TipBITS: Reveal Invisible Files on the Mac with a Keystroke

(Adam Engst) #1

Originally published at: https://tidbits.com/2018/05/16/tipbits-reveal-invisible-files-on-the-mac-with-a-keystroke/

If you’ve ever needed to work with invisible files on your Mac but didn’t want to drop into Terminal, read on for the secret keyboard shortcut that reveals the files and directories that are normally hidden in the Finder.

(Jolin Warren) #2

(Bonus points to those who flinch slightly when typing it because your fingers remember when Command-. was the universal “stop it!” keystroke on the Mac.)

I’m curious why that sentence is written in the past tense. It sill is the way to cancel pretty much everything – I use it daily!

(Adam Engst) #3

I’ll have to pay more attention—my experience has been that very few apps support it anymore so I just gave up using it. Can you share some of the spots it works for you?

(Jolin Warren) #4

Pretty much any dialogue box with a cancel button (Calendar, Pages, Numbers, Outlook, etc.). I basically always use it for “Cancel”. But that’s all I used it for in classic Mac OS (and System 7 before!) but maybe there were more places the key combo worked back then?

I’ll try to be more conscious of where I use it and compile a list.

(Doug Miller) #5

I don’t do this all that often, but I do use it to stop music playing in iTunes.

(Ulf Dittmer) #6

This tip does not work on El Capitan.

I’m so used to using the space bar to start and stop playing media (since VLC supports that as well) that I never noticed this worked.

(Jolin Warren) #7

Cmd-. stops Safari loading a page.

(Adam Engst) #8

For that, I reflexively hit Esc now.

(Doug Miller) #9

That’s what I used to do, but I just recently (say, in the last year) started using Cmd-. when I grew frustrated when I would highlight a song I wanted to play, press spacebar, and discover that iTunes was playing the last song that I paused (which I forgot I had paused, probably days before.) Now, I stop play when I am done, so that when I highlight a song I want to play, pressing spacebar plays that song.

(Joseph) #10

I just came here to say the same thing, when I noticed myself do that. I do it a lot, because I often accidentally start loading the wrong page.

(Joseph) #11

I think this is what finally caused me to stop using iTunes entirely. When I can’t figure out how to play the song I want to listen to, the interface is entirely broken.

(Simon) #12

Good point. The one thing that should be obvious and work perfectly in an app like iTunes is playing a song. :slight_smile:

The other day when I was having a hard time figuring out how to get iTunes to play/pause without using the mouse, I actually resorted to F8. I had never used that key before, but in that situation I noticed it and tried it. It turned out to be the one KB input I could find to do exactly what I wanted in the expected fashion repeatedly.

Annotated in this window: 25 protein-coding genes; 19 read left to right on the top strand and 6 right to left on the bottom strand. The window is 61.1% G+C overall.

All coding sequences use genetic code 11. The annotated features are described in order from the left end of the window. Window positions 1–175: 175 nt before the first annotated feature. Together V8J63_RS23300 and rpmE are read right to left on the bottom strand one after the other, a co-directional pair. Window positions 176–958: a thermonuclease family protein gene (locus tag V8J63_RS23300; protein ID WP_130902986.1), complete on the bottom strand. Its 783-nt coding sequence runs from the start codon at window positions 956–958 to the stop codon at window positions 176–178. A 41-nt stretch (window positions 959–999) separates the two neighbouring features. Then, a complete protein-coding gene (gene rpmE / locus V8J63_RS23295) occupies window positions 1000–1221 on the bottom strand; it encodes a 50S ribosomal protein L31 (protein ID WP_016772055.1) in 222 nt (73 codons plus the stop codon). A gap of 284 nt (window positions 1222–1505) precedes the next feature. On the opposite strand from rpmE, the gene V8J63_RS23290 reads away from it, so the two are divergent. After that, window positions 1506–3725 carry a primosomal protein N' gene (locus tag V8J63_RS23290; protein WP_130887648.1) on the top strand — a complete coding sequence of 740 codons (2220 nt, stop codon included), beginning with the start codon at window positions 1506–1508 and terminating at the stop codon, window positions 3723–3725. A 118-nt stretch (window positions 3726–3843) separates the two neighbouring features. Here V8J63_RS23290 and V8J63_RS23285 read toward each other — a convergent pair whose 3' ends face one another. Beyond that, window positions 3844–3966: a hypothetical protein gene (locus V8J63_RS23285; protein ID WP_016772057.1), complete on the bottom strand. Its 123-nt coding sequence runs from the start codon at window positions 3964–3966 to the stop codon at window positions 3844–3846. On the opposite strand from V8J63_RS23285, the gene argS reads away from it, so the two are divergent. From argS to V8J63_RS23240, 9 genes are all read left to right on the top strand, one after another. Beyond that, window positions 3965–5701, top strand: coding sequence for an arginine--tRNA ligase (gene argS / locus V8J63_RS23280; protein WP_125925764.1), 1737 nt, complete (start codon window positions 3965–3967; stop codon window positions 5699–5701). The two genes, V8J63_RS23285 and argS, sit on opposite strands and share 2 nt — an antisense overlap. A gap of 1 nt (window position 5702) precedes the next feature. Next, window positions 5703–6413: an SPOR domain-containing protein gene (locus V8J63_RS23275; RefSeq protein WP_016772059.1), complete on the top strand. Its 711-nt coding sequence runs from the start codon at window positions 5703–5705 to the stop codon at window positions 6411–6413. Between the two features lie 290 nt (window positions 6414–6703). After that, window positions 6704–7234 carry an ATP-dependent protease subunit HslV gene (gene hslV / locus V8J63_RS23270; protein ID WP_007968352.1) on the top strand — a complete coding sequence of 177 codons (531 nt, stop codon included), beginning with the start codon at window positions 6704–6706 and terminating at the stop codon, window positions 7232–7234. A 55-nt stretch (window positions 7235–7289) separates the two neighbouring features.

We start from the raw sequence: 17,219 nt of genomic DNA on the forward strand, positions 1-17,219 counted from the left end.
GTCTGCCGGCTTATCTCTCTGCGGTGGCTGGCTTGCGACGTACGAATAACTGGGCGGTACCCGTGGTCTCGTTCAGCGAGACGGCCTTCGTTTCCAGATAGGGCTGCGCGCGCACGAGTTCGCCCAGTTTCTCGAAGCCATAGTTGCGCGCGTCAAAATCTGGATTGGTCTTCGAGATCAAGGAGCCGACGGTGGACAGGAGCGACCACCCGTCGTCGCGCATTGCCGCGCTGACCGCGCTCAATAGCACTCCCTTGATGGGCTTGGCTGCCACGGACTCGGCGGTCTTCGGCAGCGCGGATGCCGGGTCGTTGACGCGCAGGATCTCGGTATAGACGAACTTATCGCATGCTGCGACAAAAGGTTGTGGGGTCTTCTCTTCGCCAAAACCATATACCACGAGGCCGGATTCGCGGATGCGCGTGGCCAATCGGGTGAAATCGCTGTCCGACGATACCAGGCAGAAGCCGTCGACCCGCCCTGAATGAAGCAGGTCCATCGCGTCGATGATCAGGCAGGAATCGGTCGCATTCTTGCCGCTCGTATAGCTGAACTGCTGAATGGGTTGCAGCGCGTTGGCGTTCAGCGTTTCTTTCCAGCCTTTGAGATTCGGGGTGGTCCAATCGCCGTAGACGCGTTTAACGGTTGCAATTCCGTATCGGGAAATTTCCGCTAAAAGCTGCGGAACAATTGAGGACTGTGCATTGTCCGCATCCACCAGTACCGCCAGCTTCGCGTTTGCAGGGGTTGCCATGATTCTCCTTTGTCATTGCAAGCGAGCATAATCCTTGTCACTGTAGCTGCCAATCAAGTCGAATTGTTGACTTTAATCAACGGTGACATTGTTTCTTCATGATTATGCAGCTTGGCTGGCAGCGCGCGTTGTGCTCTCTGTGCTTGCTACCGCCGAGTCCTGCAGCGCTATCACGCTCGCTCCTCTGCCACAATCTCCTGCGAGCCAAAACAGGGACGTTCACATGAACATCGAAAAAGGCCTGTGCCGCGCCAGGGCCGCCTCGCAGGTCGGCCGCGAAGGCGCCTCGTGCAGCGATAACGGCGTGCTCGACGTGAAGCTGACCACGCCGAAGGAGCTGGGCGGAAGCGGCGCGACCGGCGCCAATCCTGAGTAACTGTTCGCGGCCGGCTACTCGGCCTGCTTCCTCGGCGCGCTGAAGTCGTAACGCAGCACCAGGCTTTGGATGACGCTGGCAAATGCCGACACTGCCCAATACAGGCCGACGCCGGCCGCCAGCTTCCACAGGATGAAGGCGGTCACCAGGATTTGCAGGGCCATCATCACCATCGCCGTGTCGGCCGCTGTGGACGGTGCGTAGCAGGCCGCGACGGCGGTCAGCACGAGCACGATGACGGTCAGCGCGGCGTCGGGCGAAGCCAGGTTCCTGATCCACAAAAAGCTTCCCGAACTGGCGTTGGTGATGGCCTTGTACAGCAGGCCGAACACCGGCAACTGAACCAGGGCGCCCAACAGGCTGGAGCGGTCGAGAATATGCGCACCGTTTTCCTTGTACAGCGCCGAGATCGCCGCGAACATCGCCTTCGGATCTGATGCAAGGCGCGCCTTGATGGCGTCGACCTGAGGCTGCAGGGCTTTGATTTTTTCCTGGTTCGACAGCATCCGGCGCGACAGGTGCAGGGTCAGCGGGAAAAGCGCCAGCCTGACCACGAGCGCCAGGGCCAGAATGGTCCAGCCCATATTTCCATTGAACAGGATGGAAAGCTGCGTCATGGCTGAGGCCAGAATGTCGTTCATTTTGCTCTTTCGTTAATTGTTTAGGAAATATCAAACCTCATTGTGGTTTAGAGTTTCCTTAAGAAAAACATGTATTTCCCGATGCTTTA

(Doug Miller) #13

Well, double-clicking a song, or pressing return when it is highlighted, always starts playing it. I just had spacebar in my head when maybe it shouldn’t have been.

(Alan Forkosh) #14

Typing Command-L goes to what iTunes thinks is the current song. That does not necessarily correlate to the highlighted song.

(tewha) #15

This is the one major problem I have with Photos: live photos. I need to re-discover via Google searches that hovering over the Live button is how to show a Live photo every single time. My most recent re-discovery of this was only yesterday, so it’s still fresh in my mind, bu tit’s something I need to deal with about once per month at most.

That said, now that I’ve finally written this down I’ll probably remember…

(tewha) #16

It usually does the same thing as Escape. For instance, either will get you out of the modern Safari URL bar (command-L). But it’s definitely not universal anymore: Only Escape will get you out of a Finder rename.

(Joseph) #17

It still works in the Terminal as a way to quit running apps. I think it is being seamlessly interpreted as Control-C or something like that.

(Jolin Warren) #18

Yeah, I’m sure you can use Esc everywhere that Cmd-. works, but I guess I still consider Cmd-. one of the two “universal ‘stop it!’ keystrokes” which was why I was thrown off by the use of the past tense in the article.

I almost always use Cmd-. as it’s more convenient since my fingers are nearby and can reliably hit them – Esc is more of a stretch and I sometimes miss with my pinky. It’s probably also habit after all these years, too. Esc did work at times in classic Mac OS, but was inconsistent.

(paulc) #19

Interesting to see that the whole thread is a kind of diversion from the topic, the cmd-shit-. to show invis files. For THAT I thank ya ACE, I never knew that!

(crun) #20

I’ve a brand new Macbook Pro from my employer. Twice now, its Trash claimed to have files in it but opening that in the Finder revealed … nothing. Weird. Better, I hadn’t deleted anything in Finder.

An ls -a ~/.Trash in Terminal showed a .DS_Store file. According to various Internet postings, even if you have hidden files exposed (I do), macOS High Sierra still doesn’t display the .DS_Store files. Even weirder.

Some questions: a) How’d that .DS_Store file get into my Trash? b) Why does macOS believe it’s a deleted file? c) Why have I never had a .DS_Store spontaneously appear in the Trash on my iMac (running the same version of macOS but definitely not brand new)?